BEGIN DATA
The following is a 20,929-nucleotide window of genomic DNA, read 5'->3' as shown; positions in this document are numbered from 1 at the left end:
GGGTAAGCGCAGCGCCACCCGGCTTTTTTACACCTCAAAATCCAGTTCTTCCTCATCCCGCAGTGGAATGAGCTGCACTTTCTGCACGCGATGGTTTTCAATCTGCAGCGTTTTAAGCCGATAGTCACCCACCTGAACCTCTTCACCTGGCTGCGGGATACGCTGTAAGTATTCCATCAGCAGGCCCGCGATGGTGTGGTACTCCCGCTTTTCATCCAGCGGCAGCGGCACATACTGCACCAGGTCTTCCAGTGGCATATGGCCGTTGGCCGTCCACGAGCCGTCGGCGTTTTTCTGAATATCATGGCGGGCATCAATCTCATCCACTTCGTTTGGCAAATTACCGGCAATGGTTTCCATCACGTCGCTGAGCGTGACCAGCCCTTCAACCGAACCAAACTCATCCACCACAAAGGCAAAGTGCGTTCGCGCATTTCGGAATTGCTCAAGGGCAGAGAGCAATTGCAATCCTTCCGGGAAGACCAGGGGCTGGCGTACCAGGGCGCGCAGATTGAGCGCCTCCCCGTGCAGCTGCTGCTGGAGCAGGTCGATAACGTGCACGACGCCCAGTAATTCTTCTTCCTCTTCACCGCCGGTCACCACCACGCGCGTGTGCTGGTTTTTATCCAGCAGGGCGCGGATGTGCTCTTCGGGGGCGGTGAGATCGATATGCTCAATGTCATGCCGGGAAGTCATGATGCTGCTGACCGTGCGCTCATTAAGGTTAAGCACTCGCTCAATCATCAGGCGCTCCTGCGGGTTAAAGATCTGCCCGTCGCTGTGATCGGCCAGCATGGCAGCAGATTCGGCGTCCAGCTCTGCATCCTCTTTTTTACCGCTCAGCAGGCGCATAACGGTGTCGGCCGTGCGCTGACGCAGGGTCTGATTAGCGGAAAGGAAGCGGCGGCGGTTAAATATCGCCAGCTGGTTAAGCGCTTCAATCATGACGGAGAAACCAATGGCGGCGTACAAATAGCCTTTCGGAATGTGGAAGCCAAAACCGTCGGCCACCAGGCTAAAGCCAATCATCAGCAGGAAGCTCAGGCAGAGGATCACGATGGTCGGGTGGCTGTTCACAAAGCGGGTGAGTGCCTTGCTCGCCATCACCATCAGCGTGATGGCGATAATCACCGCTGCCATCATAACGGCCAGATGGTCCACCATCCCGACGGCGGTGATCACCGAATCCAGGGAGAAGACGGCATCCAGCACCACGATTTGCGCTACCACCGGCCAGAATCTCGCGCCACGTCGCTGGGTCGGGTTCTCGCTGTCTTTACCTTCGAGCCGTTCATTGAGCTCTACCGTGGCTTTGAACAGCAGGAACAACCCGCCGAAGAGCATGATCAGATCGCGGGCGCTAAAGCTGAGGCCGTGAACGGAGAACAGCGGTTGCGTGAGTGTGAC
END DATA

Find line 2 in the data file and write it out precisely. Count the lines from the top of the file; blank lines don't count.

GGGTAAGCGCAGCGCCACCCGGCTTTTTTACACCTCAAAATCCAGTTCTTCCTCATCCCGCAGTGGAATGAGCTGCACTTTCTGCACGCGATGGTTTTCAATCTGCAGCGTTTTAAGCCGATAGTCACCCACCTGAACCTCTTCACCTGGCTGCGGGATACGCTGTAAGTATTCCATCAGCAGGCCCGCGATGGTGTGGTACTCCCGCTTTTCATCCAGCGGCAGCGGCACATACTGCACCAGGTCTTCCAGTGGCATATGGCCGTTGGCCGTCCACGAGCCGTCGGCGTTTTTCTGAATATCATGGCGGGCATCAATCTCATCCACTTCGTTTGGCAAATTACCGGCAATGGTTTCCATCACGTCGCTGAGCGTGACCAGCCCTTCAACCGAACCAAACTCATCCACCACAAAGGCAAAGTGCGTTCGCGCATTTCGGAATTGCTCAAGGGCAGAGAGCAATTGCAATCCTTCCGGGAAGACCAGGGGCTGGCGTACCAGGGCGCGCAGATTGAGCGCCTCCCCGTGCAGCTGCTGCTGGAGCAGGTCGATAACGTGCACGACGCCCAGTAATTCTTCTTCCTCTTCACCGCCGGTCACCACCACGCGCGTGTGCTGGTTTTTATCCAGCAGGGCGCGGATGTGCTCTTCGGGGGCGGTGAGATCGATATGCTCAATGTCATGCCGGGAAGTCATGATGCTGCTGACCGTGCGCTCATTAAGGTTAAGCACTCGCTCAATCATCAGGCGCTCCTGCGGGTTAAAGATCTGCCCGTCGCTGTGATCGGCCAGCATGGCAGCAGATTCGGCGTCCAGCTCTGCATCCTCTTTTTTACCGCTCAGCAGGCGCATAACGGTGTCGGCCGTGCGCTGACGCAGGGTCTGATTAGCGGAAAGGAAGCGGCGGCGGTTAAATATCGCCAGCTGGTTAAGCGCTTCAATCATGACGGAGAAACCAATGGCGGCGTACAAATAGCCTTTCGGAATGTGGAAGCCAAAACCGTCGGCCACCAGGCTAAAGCCAATCATCAGCAGGAAGCTCAGGCAGAGGATCACGATGGTCGGGTGGCTGTTCACAAAGCGGGTGAGTGCCTTGCTCGCCATCACCATCAGCGTGATGGCGATAATCACCGCTGCCATCATAACGGCCAGATGGTCCACCATCCCGACGGCGGTGATCACCGAATCCAGGGAGAAGACGGCATCCAGCACCACGATTTGCGCTACCACCGGCCAGAATCTCGCGCCACGTCGCTGGGTCGGGTTCTCGCTGTCTTTACCTTCGAGCCGTTCATTGAGCTCTACCGTGGCTTTGAACAGCAGGAACAACCCGCCGAAGAGCATGATCAGATCGCGGGCGCTAAAGCTGAGGCCGTGAACGGAGAACAGCGGTTGCGTGAGTGTGAC